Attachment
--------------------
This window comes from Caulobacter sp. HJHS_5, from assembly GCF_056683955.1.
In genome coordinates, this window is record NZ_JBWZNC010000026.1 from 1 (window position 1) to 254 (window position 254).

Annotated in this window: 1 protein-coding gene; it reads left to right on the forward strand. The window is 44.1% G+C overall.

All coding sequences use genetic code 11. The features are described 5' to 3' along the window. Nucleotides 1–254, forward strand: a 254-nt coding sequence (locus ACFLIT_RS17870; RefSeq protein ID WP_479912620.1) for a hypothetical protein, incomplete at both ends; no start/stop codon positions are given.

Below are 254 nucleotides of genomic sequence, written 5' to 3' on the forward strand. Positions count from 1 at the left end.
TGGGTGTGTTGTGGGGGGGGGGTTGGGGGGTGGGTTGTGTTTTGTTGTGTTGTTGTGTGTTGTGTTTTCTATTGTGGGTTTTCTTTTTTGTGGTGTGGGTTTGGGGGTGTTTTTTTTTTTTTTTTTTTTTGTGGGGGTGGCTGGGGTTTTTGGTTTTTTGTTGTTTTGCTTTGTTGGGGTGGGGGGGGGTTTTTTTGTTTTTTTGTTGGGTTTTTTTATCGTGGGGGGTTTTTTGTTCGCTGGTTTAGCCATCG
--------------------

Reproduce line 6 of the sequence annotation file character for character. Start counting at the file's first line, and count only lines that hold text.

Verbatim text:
TGGGTGTGTTGTGGGGGGGGGGTTGGGGGGTGGGTTGTGTTTTGTTGTGTTGTTGTGTGTTGTGTTTTCTATTGTGGGTTTTCTTTTTTGTGGTGTGGGTTTGGGGGTGTTTTTTTTTTTTTTTTTTTTTGTGGGGGTGGCTGGGGTTTTTGGTTTTTTGTTGTTTTGCTTTGTTGGGGTGGGGGGGGGTTTTTTTGTTTTTTTGTTGGGTTTTTTTATCGTGGGGGGTTTTTTGTTCGCTGGTTTAGCCATCG